The protests aren’t nearly as big or as violent as the ones that toppled governments in the ’30s. But there is discontent, and it is growing.
Hitler is famous for pinning the blame for the financial crisis on the Jews. But as economies fell apart, he was far from alone. The Jews were singled out for condemnation all around the world. During the 1930s, European nations shut their doors to Jews who were fleeing from Hitler because “virtually all European governments had an anti-Semitic problem and were terrified of aggravating it,” according to Johnson.
“The martyrdom of Jews in the 1940s would strip anti-Semitism of its respectability,” wrote William Manchester in his book The Last Lion, “but in the 1930s, it was quite an ordinary thing to see restaurants, hotels, clubs, beaches and residential neighborhoods barred to people with what were delicately called ‘dietary requirements.’ … Contempt for [Jews] was not considered bad form. They were widely regarded as unlovable, alien, loud-mouthed, ‘flashy’ people who enriched themselves at the expense of Gentiles.” Manchester wrote that this was true not only in Germany, but also in Britain and elsewhere in Europe.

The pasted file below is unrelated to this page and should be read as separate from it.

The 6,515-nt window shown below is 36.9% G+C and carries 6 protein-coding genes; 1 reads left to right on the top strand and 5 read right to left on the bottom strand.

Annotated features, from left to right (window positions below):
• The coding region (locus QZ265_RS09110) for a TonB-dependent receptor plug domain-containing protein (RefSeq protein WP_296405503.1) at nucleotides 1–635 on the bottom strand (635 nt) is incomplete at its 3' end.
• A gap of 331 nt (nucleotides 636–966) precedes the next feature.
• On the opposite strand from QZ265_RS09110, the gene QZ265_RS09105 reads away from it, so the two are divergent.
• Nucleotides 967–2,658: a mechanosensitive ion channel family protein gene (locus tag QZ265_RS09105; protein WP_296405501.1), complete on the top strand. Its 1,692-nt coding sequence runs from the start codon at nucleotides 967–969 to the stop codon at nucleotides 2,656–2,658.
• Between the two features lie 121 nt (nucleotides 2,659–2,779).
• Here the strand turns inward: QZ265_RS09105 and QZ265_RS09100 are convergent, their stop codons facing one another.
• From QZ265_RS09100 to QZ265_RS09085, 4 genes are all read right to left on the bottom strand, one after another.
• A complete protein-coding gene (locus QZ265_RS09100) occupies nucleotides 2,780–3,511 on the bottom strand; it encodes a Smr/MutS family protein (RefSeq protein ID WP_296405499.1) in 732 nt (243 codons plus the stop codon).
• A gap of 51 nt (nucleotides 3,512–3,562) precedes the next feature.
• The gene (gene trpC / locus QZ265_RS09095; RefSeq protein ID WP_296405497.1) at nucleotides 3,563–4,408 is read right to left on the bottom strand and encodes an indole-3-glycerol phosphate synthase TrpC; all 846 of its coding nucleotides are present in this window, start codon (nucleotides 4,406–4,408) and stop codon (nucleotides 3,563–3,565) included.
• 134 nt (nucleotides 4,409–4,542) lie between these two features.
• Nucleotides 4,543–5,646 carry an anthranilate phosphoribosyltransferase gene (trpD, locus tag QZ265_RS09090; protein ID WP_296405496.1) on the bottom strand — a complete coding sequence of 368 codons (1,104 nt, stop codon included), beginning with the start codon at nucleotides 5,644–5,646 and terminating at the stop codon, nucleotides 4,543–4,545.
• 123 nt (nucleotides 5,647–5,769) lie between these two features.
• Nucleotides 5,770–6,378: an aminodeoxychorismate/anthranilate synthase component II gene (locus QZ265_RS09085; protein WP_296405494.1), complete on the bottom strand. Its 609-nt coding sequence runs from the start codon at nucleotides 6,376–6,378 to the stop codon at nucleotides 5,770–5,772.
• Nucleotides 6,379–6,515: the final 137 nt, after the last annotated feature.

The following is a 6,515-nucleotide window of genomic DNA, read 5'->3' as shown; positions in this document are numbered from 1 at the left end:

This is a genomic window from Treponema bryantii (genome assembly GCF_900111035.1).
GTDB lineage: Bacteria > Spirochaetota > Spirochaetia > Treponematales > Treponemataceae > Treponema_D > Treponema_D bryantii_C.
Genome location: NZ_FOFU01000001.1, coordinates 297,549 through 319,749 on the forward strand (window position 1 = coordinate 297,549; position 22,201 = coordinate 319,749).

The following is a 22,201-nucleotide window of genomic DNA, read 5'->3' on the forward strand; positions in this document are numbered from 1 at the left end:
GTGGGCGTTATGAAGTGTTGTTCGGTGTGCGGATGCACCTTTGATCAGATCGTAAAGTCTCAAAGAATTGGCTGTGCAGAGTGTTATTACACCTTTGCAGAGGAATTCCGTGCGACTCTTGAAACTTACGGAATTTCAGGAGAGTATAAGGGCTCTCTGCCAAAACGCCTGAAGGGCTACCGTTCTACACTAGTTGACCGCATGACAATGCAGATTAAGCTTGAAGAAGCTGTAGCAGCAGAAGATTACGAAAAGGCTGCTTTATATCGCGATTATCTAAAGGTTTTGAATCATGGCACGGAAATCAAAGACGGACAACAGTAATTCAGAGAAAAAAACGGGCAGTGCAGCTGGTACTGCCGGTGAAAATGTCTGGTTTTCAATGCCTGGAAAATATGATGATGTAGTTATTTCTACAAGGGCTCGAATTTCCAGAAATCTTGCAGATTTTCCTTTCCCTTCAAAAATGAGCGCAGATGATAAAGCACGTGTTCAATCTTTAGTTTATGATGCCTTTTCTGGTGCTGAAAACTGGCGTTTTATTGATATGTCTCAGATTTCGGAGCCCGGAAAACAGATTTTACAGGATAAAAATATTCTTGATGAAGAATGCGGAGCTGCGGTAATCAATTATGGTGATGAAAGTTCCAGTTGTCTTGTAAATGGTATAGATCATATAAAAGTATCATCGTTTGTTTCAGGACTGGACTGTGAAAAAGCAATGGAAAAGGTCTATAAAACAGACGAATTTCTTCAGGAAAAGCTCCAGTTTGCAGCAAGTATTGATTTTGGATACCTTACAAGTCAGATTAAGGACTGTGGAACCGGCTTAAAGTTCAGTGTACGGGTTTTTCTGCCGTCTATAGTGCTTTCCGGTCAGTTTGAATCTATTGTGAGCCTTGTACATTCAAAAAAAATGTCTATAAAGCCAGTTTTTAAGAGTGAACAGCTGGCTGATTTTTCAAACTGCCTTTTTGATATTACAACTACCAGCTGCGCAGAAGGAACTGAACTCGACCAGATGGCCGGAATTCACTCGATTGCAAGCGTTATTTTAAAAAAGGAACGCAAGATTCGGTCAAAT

Anti-Semitism is rising again in Europe. There are no concentration camps—yet. Still, 2012 is on track to become the worst year on record for anti-Semitic incidents in France, as catalogued by the Council of Jewish Institutions in France. A poll this year by the Anti-Defamation League (adl) found that since 2009, anti-Semitic attitudes have risen in most European states. While they have risen by less than 10 percent in most countries, in the UK they have come closer to doubling, going from 10 to 17 percent, and Hungary has gone from 47 percent to 63 percent. Fifty-three percent of Spaniards have anti-Semitic attitudes; so do 48 percent of Poles.
“Anti-Semitism is back in style,” wrote Jerusalem Post columnist Caroline Glick in January. “Its new justification is not race or religion. It is nationalism. Today’s anti-Semitism is predicated on preferring Palestinian and pan-Arab nationalism to Jewish nationalism.”
Jews weren’t the only scapegoats in the 1930s. Another, more rational one was the Communists. Fear of the rising Communist menace that had already taken over Russia pushed respectable businessmen to support the alternative: the Nazis. This time around, the pushback may well be instigated by Islam. As people like Mark Steyn and Geert Wilders point out, Islam poses a real and serious threat, just as communism did. But Europe is slowly waking up to the threat of Islam. When it does, it will rush to the opposite extreme, just as it did with communism.
Beating War Drums
Another scapegoat for the 1930s crisis was foreigners. As they struggled through compounding crises, nations blamed each other. More importantly, some leaders saw war as a way out—an ignominious way to both increase employment and procure more resources. This was a major factor in Italy’s war with Ethiopia. For other leaders, war’s appeal was in distracting people from troubles at home. This was part of the reason for Japan’s war against China. In both cases, war increased economic activity and national unity.